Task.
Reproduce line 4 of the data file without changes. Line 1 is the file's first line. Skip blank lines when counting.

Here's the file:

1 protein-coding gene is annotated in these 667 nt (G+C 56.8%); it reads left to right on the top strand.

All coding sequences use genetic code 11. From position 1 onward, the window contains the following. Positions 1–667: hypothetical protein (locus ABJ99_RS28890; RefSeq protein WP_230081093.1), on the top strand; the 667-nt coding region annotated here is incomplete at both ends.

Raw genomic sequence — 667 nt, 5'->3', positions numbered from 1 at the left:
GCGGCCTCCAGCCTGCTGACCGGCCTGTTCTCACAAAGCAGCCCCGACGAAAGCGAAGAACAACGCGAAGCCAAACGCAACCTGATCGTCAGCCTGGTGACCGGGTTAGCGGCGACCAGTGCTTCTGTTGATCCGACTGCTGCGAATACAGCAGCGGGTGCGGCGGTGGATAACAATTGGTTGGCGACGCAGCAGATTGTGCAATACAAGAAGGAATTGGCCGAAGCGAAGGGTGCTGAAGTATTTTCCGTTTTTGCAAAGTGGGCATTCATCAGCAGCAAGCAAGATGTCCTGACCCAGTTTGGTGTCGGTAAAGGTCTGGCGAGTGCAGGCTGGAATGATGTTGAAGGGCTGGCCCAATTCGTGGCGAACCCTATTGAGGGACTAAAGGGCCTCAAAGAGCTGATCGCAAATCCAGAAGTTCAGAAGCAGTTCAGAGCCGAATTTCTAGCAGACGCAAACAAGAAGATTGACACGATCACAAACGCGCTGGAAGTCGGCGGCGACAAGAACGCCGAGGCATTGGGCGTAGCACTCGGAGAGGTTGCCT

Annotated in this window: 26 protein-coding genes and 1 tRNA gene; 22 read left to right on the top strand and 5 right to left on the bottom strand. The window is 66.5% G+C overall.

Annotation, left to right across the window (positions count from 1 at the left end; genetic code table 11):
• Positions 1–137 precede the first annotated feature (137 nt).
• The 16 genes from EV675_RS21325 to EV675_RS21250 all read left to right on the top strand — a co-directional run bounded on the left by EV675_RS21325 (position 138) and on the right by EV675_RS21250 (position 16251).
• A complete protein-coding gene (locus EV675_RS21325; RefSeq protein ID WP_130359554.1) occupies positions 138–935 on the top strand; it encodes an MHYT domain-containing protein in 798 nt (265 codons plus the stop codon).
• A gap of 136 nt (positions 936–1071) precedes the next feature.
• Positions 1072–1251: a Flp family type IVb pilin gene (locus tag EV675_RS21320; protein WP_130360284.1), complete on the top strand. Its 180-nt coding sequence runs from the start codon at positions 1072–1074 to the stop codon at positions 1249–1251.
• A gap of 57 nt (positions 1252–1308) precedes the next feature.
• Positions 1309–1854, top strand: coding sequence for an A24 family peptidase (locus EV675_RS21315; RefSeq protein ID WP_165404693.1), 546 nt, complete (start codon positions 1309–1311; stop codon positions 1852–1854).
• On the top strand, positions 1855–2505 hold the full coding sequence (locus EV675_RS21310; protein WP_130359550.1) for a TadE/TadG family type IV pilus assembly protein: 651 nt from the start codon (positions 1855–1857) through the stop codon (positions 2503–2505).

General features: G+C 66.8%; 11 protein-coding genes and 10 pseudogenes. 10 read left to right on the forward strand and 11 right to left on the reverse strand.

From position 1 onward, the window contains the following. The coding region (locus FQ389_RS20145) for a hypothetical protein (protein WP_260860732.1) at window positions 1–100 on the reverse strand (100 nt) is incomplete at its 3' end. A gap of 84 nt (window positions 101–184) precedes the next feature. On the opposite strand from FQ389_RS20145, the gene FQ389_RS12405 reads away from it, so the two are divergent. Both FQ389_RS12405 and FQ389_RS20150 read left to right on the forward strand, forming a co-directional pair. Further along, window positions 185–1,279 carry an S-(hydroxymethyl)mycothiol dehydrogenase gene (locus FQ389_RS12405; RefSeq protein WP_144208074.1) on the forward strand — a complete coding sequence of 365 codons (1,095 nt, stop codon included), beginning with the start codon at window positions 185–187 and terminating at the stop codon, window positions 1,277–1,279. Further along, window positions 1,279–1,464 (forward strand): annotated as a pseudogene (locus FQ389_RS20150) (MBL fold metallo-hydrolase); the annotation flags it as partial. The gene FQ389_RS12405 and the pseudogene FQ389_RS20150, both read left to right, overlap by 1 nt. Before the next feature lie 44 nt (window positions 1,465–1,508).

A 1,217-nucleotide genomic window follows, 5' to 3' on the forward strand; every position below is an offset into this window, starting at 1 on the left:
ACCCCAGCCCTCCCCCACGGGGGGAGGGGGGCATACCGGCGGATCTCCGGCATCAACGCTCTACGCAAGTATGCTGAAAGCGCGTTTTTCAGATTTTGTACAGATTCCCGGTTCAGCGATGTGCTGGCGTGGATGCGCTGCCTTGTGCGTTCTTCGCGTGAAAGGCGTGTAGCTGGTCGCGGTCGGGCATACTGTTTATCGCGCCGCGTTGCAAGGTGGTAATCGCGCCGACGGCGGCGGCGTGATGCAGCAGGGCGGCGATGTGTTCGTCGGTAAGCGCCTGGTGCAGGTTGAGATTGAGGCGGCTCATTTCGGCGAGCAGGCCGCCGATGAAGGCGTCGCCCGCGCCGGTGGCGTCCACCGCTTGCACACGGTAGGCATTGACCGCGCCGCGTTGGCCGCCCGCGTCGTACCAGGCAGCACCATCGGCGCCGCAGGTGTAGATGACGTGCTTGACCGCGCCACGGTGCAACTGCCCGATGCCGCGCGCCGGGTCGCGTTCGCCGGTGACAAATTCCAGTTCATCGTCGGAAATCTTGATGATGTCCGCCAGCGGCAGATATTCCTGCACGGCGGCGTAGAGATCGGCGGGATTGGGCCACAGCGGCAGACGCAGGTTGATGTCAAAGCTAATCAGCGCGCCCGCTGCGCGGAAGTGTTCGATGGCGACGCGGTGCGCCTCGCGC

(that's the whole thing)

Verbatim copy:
GCGGCCTCCAGCCTGCTGACCGGCCTGTTCTCACAAAGCAGCCCCGACGAAAGCGAAGAACAACGCGAAGCCAAACGCAACCTGATCGTCAGCCTGGTGACCGGGTTAGCGGCGACCAGTGCTTCTGTTGATCCGACTGCTGCGAATACAGCAGCGGGTGCGGCGGTGGATAACAATTGGTTGGCGACGCAGCAGATTGTGCAATACAAGAAGGAATTGGCCGAAGCGAAGGGTGCTGAAGTATTTTCCGTTTTTGCAAAGTGGGCATTCATCAGCAGCAAGCAAGATGTCCTGACCCAGTTTGGTGTCGGTAAAGGTCTGGCGAGTGCAGGCTGGAATGATGTTGAAGGGCTGGCCCAATTCGTGGCGAACCCTATTGAGGGACTAAAGGGCCTCAAAGAGCTGATCGCAAATCCAGAAGTTCAGAAGCAGTTCAGAGCCGAATTTCTAGCAGACGCAAACAAGAAGATTGACACGATCACAAACGCGCTGGAAGTCGGCGGCGACAAGAACGCCGAGGCATTGGGCGTAGCACTCGGAGAGGTTGCCT